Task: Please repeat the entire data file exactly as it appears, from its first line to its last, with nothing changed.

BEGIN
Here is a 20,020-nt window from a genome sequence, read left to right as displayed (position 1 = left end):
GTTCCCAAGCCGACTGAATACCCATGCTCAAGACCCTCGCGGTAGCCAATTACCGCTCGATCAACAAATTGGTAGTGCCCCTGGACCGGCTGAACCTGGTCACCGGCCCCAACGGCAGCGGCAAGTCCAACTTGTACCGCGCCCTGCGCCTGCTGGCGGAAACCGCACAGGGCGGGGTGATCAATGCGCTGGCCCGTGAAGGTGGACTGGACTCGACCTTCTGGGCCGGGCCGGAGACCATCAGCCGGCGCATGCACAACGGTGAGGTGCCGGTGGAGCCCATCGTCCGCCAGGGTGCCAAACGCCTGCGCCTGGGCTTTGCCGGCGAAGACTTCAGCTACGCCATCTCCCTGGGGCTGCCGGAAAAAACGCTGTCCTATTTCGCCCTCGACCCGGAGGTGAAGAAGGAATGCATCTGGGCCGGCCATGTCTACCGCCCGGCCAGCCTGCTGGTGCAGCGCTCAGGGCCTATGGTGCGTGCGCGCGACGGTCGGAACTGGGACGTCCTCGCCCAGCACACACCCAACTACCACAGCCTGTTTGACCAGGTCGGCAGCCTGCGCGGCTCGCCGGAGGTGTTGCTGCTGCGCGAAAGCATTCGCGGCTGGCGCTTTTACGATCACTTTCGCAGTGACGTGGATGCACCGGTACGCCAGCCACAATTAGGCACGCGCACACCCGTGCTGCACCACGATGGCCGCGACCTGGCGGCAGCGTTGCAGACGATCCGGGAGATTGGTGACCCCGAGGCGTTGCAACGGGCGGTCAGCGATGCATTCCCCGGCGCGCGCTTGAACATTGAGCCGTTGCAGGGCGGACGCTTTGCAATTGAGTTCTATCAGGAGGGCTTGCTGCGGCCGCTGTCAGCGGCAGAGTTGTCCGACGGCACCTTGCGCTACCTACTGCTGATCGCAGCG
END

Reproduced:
Here is a 20,020-nt window from a genome sequence, read left to right as displayed (position 1 = left end):
GTTCCCAAGCCGACTGAATACCCATGCTCAAGACCCTCGCGGTAGCCAATTACCGCTCGATCAACAAATTGGTAGTGCCCCTGGACCGGCTGAACCTGGTCACCGGCCCCAACGGCAGCGGCAAGTCCAACTTGTACCGCGCCCTGCGCCTGCTGGCGGAAACCGCACAGGGCGGGGTGATCAATGCGCTGGCCCGTGAAGGTGGACTGGACTCGACCTTCTGGGCCGGGCCGGAGACCATCAGCCGGCGCATGCACAACGGTGAGGTGCCGGTGGAGCCCATCGTCCGCCAGGGTGCCAAACGCCTGCGCCTGGGCTTTGCCGGCGAAGACTTCAGCTACGCCATCTCCCTGGGGCTGCCGGAAAAAACGCTGTCCTATTTCGCCCTCGACCCGGAGGTGAAGAAGGAATGCATCTGGGCCGGCCATGTCTACCGCCCGGCCAGCCTGCTGGTGCAGCGCTCAGGGCCTATGGTGCGTGCGCGCGACGGTCGGAACTGGGACGTCCTCGCCCAGCACACACCCAACTACCACAGCCTGTTTGACCAGGTCGGCAGCCTGCGCGGCTCGCCGGAGGTGTTGCTGCTGCGCGAAAGCATTCGCGGCTGGCGCTTTTACGATCACTTTCGCAGTGACGTGGATGCACCGGTACGCCAGCCACAATTAGGCACGCGCACACCCGTGCTGCACCACGATGGCCGCGACCTGGCGGCAGCGTTGCAGACGATCCGGGAGATTGGTGACCCCGAGGCGTTGCAACGGGCGGTCAGCGATGCATTCCCCGGCGCGCGCTTGAACATTGAGCCGTTGCAGGGCGGACGCTTTGCAATTGAGTTCTATCAGGAGGGCTTGCTGCGGCCGCTGTCAGCGGCAGAGTTGTCCGACGGCACCTTGCGCTACCTACTGCTGATCGCAGCG